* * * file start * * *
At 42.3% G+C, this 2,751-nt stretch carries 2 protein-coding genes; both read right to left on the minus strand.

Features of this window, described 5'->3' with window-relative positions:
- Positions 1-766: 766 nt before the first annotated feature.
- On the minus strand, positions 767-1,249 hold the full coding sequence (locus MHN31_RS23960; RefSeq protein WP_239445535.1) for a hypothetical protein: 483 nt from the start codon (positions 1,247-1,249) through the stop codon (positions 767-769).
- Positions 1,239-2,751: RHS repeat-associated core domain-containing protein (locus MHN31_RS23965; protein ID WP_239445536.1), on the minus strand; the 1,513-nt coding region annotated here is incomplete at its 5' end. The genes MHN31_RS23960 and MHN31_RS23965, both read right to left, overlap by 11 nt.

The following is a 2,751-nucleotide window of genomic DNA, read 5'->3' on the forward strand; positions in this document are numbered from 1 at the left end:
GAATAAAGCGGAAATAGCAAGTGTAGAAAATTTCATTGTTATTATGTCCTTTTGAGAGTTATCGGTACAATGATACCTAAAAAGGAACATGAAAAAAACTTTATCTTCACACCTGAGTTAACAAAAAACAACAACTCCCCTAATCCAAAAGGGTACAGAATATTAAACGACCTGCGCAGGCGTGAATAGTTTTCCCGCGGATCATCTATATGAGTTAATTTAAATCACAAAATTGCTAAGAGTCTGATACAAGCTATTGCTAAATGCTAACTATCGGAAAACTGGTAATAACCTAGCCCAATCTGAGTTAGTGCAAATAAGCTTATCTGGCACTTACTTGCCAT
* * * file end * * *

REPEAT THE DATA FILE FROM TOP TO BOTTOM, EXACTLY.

At 42.3% G+C, this 2,751-nt stretch carries 2 protein-coding genes; both read right to left on the minus strand.

Features of this window, described 5'->3' with window-relative positions:
- Positions 1-766: 766 nt before the first annotated feature.
- On the minus strand, positions 767-1,249 hold the full coding sequence (locus MHN31_RS23960; RefSeq protein WP_239445535.1) for a hypothetical protein: 483 nt from the start codon (positions 1,247-1,249) through the stop codon (positions 767-769).
- Positions 1,239-2,751: RHS repeat-associated core domain-containing protein (locus MHN31_RS23965; protein ID WP_239445536.1), on the minus strand; the 1,513-nt coding region annotated here is incomplete at its 5' end. The genes MHN31_RS23960 and MHN31_RS23965, both read right to left, overlap by 11 nt.

The following is a 2,751-nucleotide window of genomic DNA, read 5'->3' on the forward strand; positions in this document are numbered from 1 at the left end:
GAATAAAGCGGAAATAGCAAGTGTAGAAAATTTCATTGTTATTATGTCCTTTTGAGAGTTATCGGTACAATGATACCTAAAAAGGAACATGAAAAAAACTTTATCTTCACACCTGAGTTAACAAAAAACAACAACTCCCCTAATCCAAAAGGGTACAGAATATTAAACGACCTGCGCAGGCGTGAATAGTTTTCCCGCGGATCATCTATATGAGTTAATTTAAATCACAAAATTGCTAAGAGTCTGATACAAGCTATTGCTAAATGCTAACTATCGGAAAACTGGTAATAACCTAGCCCAATCTGAGTTAGTGCAAATAAGCTTATCTGGCACTTACTTGCCAT